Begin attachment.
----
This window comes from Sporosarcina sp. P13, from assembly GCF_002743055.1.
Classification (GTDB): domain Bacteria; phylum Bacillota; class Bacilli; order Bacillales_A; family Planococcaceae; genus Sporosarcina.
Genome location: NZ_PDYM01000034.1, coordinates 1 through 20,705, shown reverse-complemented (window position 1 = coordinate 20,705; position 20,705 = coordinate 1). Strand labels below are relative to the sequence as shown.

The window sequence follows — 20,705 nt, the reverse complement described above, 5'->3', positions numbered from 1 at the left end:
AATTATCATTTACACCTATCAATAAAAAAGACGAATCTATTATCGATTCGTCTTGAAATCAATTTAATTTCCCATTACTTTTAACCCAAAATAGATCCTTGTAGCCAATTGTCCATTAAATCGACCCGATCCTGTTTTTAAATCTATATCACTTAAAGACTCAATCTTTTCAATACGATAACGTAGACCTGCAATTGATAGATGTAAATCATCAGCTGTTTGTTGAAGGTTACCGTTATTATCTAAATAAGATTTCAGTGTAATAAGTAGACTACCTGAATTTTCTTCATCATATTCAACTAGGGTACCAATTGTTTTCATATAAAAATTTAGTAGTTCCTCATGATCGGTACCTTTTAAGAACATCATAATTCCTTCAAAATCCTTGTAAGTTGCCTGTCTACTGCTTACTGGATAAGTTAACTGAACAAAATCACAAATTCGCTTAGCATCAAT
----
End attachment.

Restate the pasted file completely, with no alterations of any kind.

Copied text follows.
This window comes from Sporosarcina sp. P13, from assembly GCF_002743055.1.
Classification (GTDB): domain Bacteria; phylum Bacillota; class Bacilli; order Bacillales_A; family Planococcaceae; genus Sporosarcina.
Genome location: NZ_PDYM01000034.1, coordinates 1 through 20,705, shown reverse-complemented (window position 1 = coordinate 20,705; position 20,705 = coordinate 1). Strand labels below are relative to the sequence as shown.

The window sequence follows — 20,705 nt, the reverse complement described above, 5'->3', positions numbered from 1 at the left end:
AATTATCATTTACACCTATCAATAAAAAAGACGAATCTATTATCGATTCGTCTTGAAATCAATTTAATTTCCCATTACTTTTAACCCAAAATAGATCCTTGTAGCCAATTGTCCATTAAATCGACCCGATCCTGTTTTTAAATCTATATCACTTAAAGACTCAATCTTTTCAATACGATAACGTAGACCTGCAATTGATAGATGTAAATCATCAGCTGTTTGTTGAAGGTTACCGTTATTATCTAAATAAGATTTCAGTGTAATAAGTAGACTACCTGAATTTTCTTCATCATATTCAACTAGGGTACCAATTGTTTTCATATAAAAATTTAGTAGTTCCTCATGATCGGTACCTTTTAAGAACATCATAATTCCTTCAAAATCCTTGTAAGTTGCCTGTCTACTGCTTACTGGATAAGTTAACTGAACAAAATCACAAATTCGCTTAGCATCAAT